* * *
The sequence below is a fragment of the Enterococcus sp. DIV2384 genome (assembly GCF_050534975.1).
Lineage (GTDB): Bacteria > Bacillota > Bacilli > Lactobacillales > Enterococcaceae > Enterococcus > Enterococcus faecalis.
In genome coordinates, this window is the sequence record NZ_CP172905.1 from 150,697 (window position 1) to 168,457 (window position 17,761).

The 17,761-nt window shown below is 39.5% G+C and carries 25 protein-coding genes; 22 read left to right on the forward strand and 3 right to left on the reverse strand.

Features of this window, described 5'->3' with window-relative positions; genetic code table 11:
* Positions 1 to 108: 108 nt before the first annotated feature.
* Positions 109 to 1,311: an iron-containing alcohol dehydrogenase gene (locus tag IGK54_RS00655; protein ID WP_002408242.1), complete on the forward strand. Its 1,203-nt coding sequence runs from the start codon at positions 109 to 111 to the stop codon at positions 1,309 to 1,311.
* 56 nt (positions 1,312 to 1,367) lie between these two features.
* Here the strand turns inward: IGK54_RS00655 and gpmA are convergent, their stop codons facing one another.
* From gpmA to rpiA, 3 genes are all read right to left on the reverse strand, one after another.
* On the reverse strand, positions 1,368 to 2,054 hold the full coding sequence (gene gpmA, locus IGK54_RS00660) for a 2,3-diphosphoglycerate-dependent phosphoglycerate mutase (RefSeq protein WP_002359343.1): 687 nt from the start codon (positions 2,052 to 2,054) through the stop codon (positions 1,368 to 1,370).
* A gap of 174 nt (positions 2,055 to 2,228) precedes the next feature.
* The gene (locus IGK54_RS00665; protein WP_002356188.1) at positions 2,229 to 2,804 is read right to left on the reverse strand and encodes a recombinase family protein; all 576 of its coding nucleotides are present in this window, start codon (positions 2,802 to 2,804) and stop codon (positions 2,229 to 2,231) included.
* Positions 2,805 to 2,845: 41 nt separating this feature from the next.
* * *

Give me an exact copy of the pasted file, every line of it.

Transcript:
The sequence below is a fragment of the Enterococcus sp. DIV2384 genome (assembly GCF_050534975.1).
Lineage (GTDB): Bacteria > Bacillota > Bacilli > Lactobacillales > Enterococcaceae > Enterococcus > Enterococcus faecalis.
In genome coordinates, this window is the sequence record NZ_CP172905.1 from 150,697 (window position 1) to 168,457 (window position 17,761).

The 17,761-nt window shown below is 39.5% G+C and carries 25 protein-coding genes; 22 read left to right on the forward strand and 3 right to left on the reverse strand.

Features of this window, described 5'->3' with window-relative positions; genetic code table 11:
* Positions 1 to 108: 108 nt before the first annotated feature.
* Positions 109 to 1,311: an iron-containing alcohol dehydrogenase gene (locus tag IGK54_RS00655; protein ID WP_002408242.1), complete on the forward strand. Its 1,203-nt coding sequence runs from the start codon at positions 109 to 111 to the stop codon at positions 1,309 to 1,311.
* 56 nt (positions 1,312 to 1,367) lie between these two features.
* Here the strand turns inward: IGK54_RS00655 and gpmA are convergent, their stop codons facing one another.
* From gpmA to rpiA, 3 genes are all read right to left on the reverse strand, one after another.
* On the reverse strand, positions 1,368 to 2,054 hold the full coding sequence (gene gpmA, locus IGK54_RS00660) for a 2,3-diphosphoglycerate-dependent phosphoglycerate mutase (RefSeq protein WP_002359343.1): 687 nt from the start codon (positions 2,052 to 2,054) through the stop codon (positions 1,368 to 1,370).
* A gap of 174 nt (positions 2,055 to 2,228) precedes the next feature.
* The gene (locus IGK54_RS00665; protein WP_002356188.1) at positions 2,229 to 2,804 is read right to left on the reverse strand and encodes a recombinase family protein; all 576 of its coding nucleotides are present in this window, start codon (positions 2,802 to 2,804) and stop codon (positions 2,229 to 2,231) included.
* Positions 2,805 to 2,845: 41 nt separating this feature from the next.